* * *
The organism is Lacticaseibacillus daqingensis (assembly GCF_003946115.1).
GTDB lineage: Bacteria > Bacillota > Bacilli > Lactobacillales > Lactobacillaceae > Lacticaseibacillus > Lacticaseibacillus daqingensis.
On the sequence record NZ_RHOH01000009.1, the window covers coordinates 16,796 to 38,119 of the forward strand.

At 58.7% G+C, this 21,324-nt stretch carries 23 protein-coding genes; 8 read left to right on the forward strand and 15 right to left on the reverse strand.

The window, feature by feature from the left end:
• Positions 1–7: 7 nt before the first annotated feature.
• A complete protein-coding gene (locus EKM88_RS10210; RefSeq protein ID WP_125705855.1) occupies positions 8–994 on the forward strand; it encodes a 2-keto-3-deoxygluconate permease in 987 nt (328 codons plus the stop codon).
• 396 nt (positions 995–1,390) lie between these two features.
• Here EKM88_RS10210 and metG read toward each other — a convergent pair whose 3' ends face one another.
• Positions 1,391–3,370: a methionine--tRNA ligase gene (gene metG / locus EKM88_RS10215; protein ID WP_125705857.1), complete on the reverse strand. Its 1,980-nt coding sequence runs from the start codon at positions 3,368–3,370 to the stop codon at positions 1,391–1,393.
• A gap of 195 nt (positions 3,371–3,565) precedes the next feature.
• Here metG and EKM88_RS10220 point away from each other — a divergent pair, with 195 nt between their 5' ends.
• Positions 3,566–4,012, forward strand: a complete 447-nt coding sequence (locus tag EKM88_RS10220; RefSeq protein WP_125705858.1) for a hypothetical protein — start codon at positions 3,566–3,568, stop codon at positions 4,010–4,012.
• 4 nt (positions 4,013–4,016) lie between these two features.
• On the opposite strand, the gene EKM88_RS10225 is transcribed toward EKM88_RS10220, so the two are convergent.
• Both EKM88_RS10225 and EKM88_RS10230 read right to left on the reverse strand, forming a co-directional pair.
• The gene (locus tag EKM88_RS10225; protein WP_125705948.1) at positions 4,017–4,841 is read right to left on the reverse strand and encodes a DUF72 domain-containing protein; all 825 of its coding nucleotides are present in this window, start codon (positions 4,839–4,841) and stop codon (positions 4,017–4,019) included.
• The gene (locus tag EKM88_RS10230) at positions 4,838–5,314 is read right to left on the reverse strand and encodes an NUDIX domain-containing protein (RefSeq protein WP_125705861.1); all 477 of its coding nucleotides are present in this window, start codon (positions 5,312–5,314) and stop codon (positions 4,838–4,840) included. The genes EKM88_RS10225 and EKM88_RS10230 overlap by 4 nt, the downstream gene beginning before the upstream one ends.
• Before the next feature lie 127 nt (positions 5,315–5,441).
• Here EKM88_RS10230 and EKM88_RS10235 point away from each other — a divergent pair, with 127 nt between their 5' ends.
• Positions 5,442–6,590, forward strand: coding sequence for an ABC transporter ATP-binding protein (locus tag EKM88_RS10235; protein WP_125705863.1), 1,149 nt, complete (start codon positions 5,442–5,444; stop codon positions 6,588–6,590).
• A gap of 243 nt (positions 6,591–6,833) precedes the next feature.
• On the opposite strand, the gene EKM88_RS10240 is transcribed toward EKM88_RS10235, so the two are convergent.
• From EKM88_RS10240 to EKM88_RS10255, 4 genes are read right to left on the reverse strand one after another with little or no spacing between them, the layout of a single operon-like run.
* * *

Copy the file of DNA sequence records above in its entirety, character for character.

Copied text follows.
The organism is Lacticaseibacillus daqingensis (assembly GCF_003946115.1).
GTDB lineage: Bacteria > Bacillota > Bacilli > Lactobacillales > Lactobacillaceae > Lacticaseibacillus > Lacticaseibacillus daqingensis.
On the sequence record NZ_RHOH01000009.1, the window covers coordinates 16,796 to 38,119 of the forward strand.

At 58.7% G+C, this 21,324-nt stretch carries 23 protein-coding genes; 8 read left to right on the forward strand and 15 right to left on the reverse strand.

The window, feature by feature from the left end:
• Positions 1–7: 7 nt before the first annotated feature.
• A complete protein-coding gene (locus EKM88_RS10210; RefSeq protein ID WP_125705855.1) occupies positions 8–994 on the forward strand; it encodes a 2-keto-3-deoxygluconate permease in 987 nt (328 codons plus the stop codon).
• 396 nt (positions 995–1,390) lie between these two features.
• Here EKM88_RS10210 and metG read toward each other — a convergent pair whose 3' ends face one another.
• Positions 1,391–3,370: a methionine--tRNA ligase gene (gene metG / locus EKM88_RS10215; protein ID WP_125705857.1), complete on the reverse strand. Its 1,980-nt coding sequence runs from the start codon at positions 3,368–3,370 to the stop codon at positions 1,391–1,393.
• A gap of 195 nt (positions 3,371–3,565) precedes the next feature.
• Here metG and EKM88_RS10220 point away from each other — a divergent pair, with 195 nt between their 5' ends.
• Positions 3,566–4,012, forward strand: a complete 447-nt coding sequence (locus tag EKM88_RS10220; RefSeq protein WP_125705858.1) for a hypothetical protein — start codon at positions 3,566–3,568, stop codon at positions 4,010–4,012.
• 4 nt (positions 4,013–4,016) lie between these two features.
• On the opposite strand, the gene EKM88_RS10225 is transcribed toward EKM88_RS10220, so the two are convergent.
• Both EKM88_RS10225 and EKM88_RS10230 read right to left on the reverse strand, forming a co-directional pair.
• The gene (locus tag EKM88_RS10225; protein WP_125705948.1) at positions 4,017–4,841 is read right to left on the reverse strand and encodes a DUF72 domain-containing protein; all 825 of its coding nucleotides are present in this window, start codon (positions 4,839–4,841) and stop codon (positions 4,017–4,019) included.
• The gene (locus tag EKM88_RS10230) at positions 4,838–5,314 is read right to left on the reverse strand and encodes an NUDIX domain-containing protein (RefSeq protein WP_125705861.1); all 477 of its coding nucleotides are present in this window, start codon (positions 5,312–5,314) and stop codon (positions 4,838–4,840) included. The genes EKM88_RS10225 and EKM88_RS10230 overlap by 4 nt, the downstream gene beginning before the upstream one ends.
• Before the next feature lie 127 nt (positions 5,315–5,441).
• Here EKM88_RS10230 and EKM88_RS10235 point away from each other — a divergent pair, with 127 nt between their 5' ends.
• Positions 5,442–6,590, forward strand: coding sequence for an ABC transporter ATP-binding protein (locus tag EKM88_RS10235; protein WP_125705863.1), 1,149 nt, complete (start codon positions 5,442–5,444; stop codon positions 6,588–6,590).
• A gap of 243 nt (positions 6,591–6,833) precedes the next feature.
• On the opposite strand, the gene EKM88_RS10240 is transcribed toward EKM88_RS10235, so the two are convergent.
• From EKM88_RS10240 to EKM88_RS10255, 4 genes are read right to left on the reverse strand one after another with little or no spacing between them, the layout of a single operon-like run.